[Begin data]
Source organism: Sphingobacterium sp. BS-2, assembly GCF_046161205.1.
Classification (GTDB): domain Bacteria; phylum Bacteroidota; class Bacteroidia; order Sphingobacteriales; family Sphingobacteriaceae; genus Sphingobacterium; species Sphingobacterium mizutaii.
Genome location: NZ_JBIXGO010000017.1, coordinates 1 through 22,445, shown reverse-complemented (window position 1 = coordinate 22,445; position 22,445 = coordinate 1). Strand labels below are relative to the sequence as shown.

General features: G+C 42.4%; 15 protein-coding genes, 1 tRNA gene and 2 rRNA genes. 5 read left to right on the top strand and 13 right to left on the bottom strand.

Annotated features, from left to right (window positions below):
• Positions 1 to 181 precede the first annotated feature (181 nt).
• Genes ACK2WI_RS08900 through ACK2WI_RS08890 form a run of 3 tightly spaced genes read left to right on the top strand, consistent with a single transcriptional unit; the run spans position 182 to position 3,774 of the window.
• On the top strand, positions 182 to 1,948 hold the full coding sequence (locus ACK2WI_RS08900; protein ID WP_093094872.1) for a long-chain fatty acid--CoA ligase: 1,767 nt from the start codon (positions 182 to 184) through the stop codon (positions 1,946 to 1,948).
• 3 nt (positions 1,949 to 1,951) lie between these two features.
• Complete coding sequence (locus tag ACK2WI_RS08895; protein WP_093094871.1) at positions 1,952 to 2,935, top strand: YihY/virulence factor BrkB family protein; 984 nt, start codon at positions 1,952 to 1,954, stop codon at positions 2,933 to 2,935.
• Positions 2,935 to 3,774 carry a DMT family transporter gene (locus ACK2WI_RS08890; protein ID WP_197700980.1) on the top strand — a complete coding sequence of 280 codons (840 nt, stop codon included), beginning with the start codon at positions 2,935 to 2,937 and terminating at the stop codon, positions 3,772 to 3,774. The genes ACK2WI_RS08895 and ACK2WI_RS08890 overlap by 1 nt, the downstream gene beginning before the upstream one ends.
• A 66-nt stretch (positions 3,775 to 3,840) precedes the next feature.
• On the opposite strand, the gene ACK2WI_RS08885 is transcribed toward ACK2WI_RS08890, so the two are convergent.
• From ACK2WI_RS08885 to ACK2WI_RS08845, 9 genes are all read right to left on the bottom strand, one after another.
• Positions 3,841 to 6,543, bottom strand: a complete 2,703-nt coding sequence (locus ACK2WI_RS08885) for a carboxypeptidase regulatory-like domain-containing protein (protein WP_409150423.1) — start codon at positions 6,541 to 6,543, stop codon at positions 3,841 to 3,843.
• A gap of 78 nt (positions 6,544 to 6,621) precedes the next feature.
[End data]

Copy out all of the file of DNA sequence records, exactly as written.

Source organism: Sphingobacterium sp. BS-2, assembly GCF_046161205.1.
Classification (GTDB): domain Bacteria; phylum Bacteroidota; class Bacteroidia; order Sphingobacteriales; family Sphingobacteriaceae; genus Sphingobacterium; species Sphingobacterium mizutaii.
Genome location: NZ_JBIXGO010000017.1, coordinates 1 through 22,445, shown reverse-complemented (window position 1 = coordinate 22,445; position 22,445 = coordinate 1). Strand labels below are relative to the sequence as shown.

General features: G+C 42.4%; 15 protein-coding genes, 1 tRNA gene and 2 rRNA genes. 5 read left to right on the top strand and 13 right to left on the bottom strand.

Annotated features, from left to right (window positions below):
• Positions 1 to 181 precede the first annotated feature (181 nt).
• Genes ACK2WI_RS08900 through ACK2WI_RS08890 form a run of 3 tightly spaced genes read left to right on the top strand, consistent with a single transcriptional unit; the run spans position 182 to position 3,774 of the window.
• On the top strand, positions 182 to 1,948 hold the full coding sequence (locus ACK2WI_RS08900; protein ID WP_093094872.1) for a long-chain fatty acid--CoA ligase: 1,767 nt from the start codon (positions 182 to 184) through the stop codon (positions 1,946 to 1,948).
• 3 nt (positions 1,949 to 1,951) lie between these two features.
• Complete coding sequence (locus tag ACK2WI_RS08895; protein WP_093094871.1) at positions 1,952 to 2,935, top strand: YihY/virulence factor BrkB family protein; 984 nt, start codon at positions 1,952 to 1,954, stop codon at positions 2,933 to 2,935.
• Positions 2,935 to 3,774 carry a DMT family transporter gene (locus ACK2WI_RS08890; protein ID WP_197700980.1) on the top strand — a complete coding sequence of 280 codons (840 nt, stop codon included), beginning with the start codon at positions 2,935 to 2,937 and terminating at the stop codon, positions 3,772 to 3,774. The genes ACK2WI_RS08895 and ACK2WI_RS08890 overlap by 1 nt, the downstream gene beginning before the upstream one ends.
• A 66-nt stretch (positions 3,775 to 3,840) precedes the next feature.
• On the opposite strand, the gene ACK2WI_RS08885 is transcribed toward ACK2WI_RS08890, so the two are convergent.
• From ACK2WI_RS08885 to ACK2WI_RS08845, 9 genes are all read right to left on the bottom strand, one after another.
• Positions 3,841 to 6,543, bottom strand: a complete 2,703-nt coding sequence (locus ACK2WI_RS08885) for a carboxypeptidase regulatory-like domain-containing protein (protein WP_409150423.1) — start codon at positions 6,541 to 6,543, stop codon at positions 3,841 to 3,843.
• A gap of 78 nt (positions 6,544 to 6,621) precedes the next feature.